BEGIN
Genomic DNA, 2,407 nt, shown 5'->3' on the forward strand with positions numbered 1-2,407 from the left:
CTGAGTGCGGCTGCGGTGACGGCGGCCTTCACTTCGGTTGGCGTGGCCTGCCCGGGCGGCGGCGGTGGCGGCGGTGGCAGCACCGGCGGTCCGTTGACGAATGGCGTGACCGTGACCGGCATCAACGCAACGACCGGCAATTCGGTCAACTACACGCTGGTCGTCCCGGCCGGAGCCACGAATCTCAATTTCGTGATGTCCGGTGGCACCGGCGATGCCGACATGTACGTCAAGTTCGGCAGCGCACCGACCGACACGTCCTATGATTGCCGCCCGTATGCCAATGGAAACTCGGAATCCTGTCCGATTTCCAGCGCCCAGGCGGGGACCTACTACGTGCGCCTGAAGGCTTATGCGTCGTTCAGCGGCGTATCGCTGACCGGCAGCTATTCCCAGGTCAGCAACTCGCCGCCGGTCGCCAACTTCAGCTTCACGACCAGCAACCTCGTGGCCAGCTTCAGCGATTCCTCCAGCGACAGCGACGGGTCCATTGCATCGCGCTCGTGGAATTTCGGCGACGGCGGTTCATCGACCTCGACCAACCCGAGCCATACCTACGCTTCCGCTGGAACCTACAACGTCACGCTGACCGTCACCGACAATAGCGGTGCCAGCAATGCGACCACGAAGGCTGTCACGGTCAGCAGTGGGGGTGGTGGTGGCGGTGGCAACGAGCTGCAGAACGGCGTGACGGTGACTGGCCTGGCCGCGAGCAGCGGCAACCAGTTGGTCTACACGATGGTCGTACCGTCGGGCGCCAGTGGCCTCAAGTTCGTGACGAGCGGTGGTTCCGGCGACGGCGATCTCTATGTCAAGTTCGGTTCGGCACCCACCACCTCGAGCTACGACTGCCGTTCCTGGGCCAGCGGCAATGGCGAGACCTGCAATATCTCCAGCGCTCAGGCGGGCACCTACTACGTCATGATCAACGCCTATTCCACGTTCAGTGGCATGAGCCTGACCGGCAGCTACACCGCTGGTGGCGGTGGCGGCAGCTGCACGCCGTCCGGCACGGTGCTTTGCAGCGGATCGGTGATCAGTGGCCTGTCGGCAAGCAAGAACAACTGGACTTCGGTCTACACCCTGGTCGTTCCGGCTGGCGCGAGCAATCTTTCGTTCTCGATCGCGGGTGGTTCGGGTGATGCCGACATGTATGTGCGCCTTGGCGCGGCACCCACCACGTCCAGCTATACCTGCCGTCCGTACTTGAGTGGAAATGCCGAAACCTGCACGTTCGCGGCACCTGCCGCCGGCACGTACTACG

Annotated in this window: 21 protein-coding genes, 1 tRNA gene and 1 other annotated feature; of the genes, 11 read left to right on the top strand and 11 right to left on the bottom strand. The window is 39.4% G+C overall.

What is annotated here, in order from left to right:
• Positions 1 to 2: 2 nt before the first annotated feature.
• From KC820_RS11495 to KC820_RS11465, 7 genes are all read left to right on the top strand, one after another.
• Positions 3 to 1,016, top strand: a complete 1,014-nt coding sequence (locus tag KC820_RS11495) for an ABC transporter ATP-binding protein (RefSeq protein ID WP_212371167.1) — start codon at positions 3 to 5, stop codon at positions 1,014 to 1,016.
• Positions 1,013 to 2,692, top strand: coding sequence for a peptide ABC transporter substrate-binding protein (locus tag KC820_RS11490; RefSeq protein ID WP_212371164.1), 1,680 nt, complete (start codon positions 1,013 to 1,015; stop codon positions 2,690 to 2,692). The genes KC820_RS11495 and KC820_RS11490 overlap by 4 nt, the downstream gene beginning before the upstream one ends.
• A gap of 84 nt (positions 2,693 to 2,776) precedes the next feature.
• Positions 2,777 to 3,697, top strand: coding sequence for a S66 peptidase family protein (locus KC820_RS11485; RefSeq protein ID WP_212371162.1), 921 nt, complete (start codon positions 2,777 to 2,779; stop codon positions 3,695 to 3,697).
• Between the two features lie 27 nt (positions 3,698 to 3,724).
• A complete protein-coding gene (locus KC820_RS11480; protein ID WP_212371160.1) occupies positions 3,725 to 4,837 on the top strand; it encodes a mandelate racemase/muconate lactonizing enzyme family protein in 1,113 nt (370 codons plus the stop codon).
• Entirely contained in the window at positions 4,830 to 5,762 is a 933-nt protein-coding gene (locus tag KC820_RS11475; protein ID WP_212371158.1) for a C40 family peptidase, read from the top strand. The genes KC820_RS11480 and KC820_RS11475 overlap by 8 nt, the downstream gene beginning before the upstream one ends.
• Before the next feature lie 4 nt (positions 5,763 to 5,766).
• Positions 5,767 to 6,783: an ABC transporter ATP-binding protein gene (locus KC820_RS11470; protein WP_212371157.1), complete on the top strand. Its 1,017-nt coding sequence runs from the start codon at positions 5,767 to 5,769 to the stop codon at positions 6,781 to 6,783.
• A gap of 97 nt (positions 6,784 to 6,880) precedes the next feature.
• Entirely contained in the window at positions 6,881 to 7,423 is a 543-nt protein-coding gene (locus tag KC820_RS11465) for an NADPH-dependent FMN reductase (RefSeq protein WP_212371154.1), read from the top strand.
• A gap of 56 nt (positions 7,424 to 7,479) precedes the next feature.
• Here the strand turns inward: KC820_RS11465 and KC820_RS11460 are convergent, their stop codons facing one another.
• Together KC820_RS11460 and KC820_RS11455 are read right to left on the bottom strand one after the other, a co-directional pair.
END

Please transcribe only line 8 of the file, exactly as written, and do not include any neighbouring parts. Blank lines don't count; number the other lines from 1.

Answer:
• Positions 1,013 to 2,692, top strand: coding sequence for a peptide ABC transporter substrate-binding protein (locus tag KC820_RS11490; RefSeq protein ID WP_212371164.1), 1,680 nt, complete (start codon positions 1,013 to 1,015; stop codon positions 2,690 to 2,692). The genes KC820_RS11495 and KC820_RS11490 overlap by 4 nt, the downstream gene beginning before the upstream one ends.